Rosemary tea has long been used for aromatic and culinary purposes, alongside Ayurvedic and traditional herbal medicine (1).
Rosemary bush, known botanically as Rosmarinus officinalis is native to the Mediterranean and South American region. It is a part of the Lamiaceae family, along with oregano, mint, basil, and lemon balm (2).
Rosemary tea is enjoyed by many due to its health benefits, aroma, and flavor. This article highlights six potential health benefits of rosemary tea, drug interactions of rosemary tea, and a recipe for your drinking pleasure.
It contains antimicrobial, antioxidant, & anti-inflammatory compounds
Antioxidants can be found in various plant foods including, vegetables, fruits, and rosemary. Rosemary tea also contains antimicrobial and anti-inflammatory compounds.
Rosemary tea also contains compounds that may have antimicrobial properties. This implies that they help to fight infections. The leaves of the rosemary plant are often used in traditional medicine for its wound-healing and antibacterial effects (6, 8, 9).
Clinical studies have examined the anticancer effects of carnosic and rosmarinic acids. It has been discovered that both acids have anti-tumor properties and may even impede the growth of prostate cancer cells, breast cancer, and leukemia (10, 11, 12).
Rosemary tea helps regulate blood sugar levels
High blood sugar has damaging effects on the heart, eyes, the nervous system, and the kidney. It is therefore important that diabetic patients manage their blood sugar levels with utmost vigilance (13).
Research has shown that the compounds present in rosemary tea can lower blood sugar. The idea is that someday, this tea may prove useful in managing blood sugar levels in diabetic patients.
Even though there are not many studies on rosemary tea, animal and test-tube studies indicate that rosmarinic acid and carnosic acid have insulin-like effects on blood sugar.
Rosemary tea improves memory and mood
Although there are not many studies on rosemary tea, results from existing studies show that inhaling and drinking compounds in the tea may act as mood boosters and memory enhancers.
A particular study found that taking 500mg of oral rosemary two times daily for a month caused a significant reduction in anxiety levels and also improved the quality of memory and sleep among students in college, compared with placebo (18).
Another study involving 66 industrial employees and lasting two months observed that two teaspoons of rosemary (4 grams) mixed in 150ml of water and taken daily lowered fatigue levels in the employees compared with those who didn’t drink anything (19).
It is worth noting that even smelling rosemary has beneficial effects. A particular study involving 20 healthy adults found that inhaling the aroma of rosemary for at least 4 minutes before a mental test caused improvement in performance, concentration, and mood (20).
Also, a study involving 20 healthy adults discovered that inhaling the oil from rosemary stimulated brain activity as well as mood improvement. There was also an increase in breathing rate, heart rate, blood pressure, and activity level of participants after inhaling the oil (21).
The extract from rosemary improves the mood by creating a balance of beneficial gut flora and reducing inflammation in the hippocampus. The hippocampus is the part of the brain that deals with learning, emotions, and memories (22).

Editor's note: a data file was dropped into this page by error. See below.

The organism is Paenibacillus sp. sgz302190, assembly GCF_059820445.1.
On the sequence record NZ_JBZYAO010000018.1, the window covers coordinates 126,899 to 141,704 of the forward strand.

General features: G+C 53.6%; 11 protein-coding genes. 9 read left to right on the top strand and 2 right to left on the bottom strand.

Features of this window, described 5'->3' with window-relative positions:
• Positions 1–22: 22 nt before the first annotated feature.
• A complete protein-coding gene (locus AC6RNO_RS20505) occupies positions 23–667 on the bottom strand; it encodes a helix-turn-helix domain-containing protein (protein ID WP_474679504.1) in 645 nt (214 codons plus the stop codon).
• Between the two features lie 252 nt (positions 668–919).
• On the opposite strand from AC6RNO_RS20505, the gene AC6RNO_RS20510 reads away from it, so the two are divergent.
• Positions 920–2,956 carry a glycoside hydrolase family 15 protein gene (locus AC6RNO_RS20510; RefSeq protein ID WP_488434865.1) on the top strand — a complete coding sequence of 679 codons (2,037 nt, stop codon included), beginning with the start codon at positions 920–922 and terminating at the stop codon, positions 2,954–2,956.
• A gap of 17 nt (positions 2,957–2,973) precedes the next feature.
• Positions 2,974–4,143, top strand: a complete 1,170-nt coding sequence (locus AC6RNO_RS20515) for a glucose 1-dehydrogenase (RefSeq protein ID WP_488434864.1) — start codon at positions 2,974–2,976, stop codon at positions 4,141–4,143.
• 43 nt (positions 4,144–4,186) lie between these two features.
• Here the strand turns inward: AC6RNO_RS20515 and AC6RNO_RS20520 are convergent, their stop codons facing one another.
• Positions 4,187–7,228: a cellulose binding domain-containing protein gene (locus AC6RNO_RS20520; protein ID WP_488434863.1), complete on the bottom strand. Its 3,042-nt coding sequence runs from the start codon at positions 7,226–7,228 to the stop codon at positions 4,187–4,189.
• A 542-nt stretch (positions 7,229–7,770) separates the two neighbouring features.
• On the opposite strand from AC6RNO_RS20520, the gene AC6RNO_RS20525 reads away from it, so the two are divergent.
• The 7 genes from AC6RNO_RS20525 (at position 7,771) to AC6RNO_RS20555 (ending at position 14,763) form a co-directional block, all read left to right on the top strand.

Supports brain health
Some animal and test-tube studies have shown that the compounds in rosemary tea have protective effects on the brain. It prevents the death of brain cells (23).
Animal studies have shown that rosemary may enhance recovery from stroke and other brain-damaging conditions (24).
Rosemary tea may protect eye health and vision
While there are not many studies on the effects of rosemary tea on the eye, results from available research suggest that some compounds in the tea may have positive effects on vision.
A certain study showed that combining rosemary extract with zinc oxide and other age-related eye disease antioxidant combinations slowed down the development of age-related macular degeneration (28).
Other experimental studies have shown that rosmarinic acid slows down the onset of cataract, and reduces its severity (29).
Note that most studies involving rosemary and eye health involve the use of concentrated extracts, thus making it hard to determine the effect that rosemary may have, as well as the quantity needed to reap these benefits.
Other potential benefits include:
- Reduces the risk of heart failure after a heart attack
- Promotes digestion
- Boosts weight loss
- Enhance hair growth
These are indeed very promising benefits, there’s a need for more research to determine the exact benefits of drinking rosemary tea.
Are there any drug interactions with drinking rosemary tea?
Like every other herb, there’s a need to exercise caution when drinking rosemary tea due to its drug interacting capabilities.
Some medications that have the most negative interactions with rosemary tea include (30):
- Anticoagulants – blood thinners that prevent the formation of blood clots.
- ACE inhibitors, which are effective in the treatment of high blood pressure
- Diuretics reduce the amount of fluid in the body by increasing urination.
- Lithium which is useful in the treatment of manic depression.
Recipe for rosemary tea
You can make rosemary tea with ease. It requires only two ingredients – rosemary and water.
Here’s how you prepare it:
- Boil 295ml (10 ounces) of water.
- Add a teaspoon of loose rosemary leaves to the water. You may put the leaves in a tea infuser and steep for 5-10mins.
- Strain the leaves with a mesh strainer, or take out from the tea infuser. You can then discard the leaves.
- Enjoy your tea in a mug. You may sweeten with honey, sugar, or agave syrup.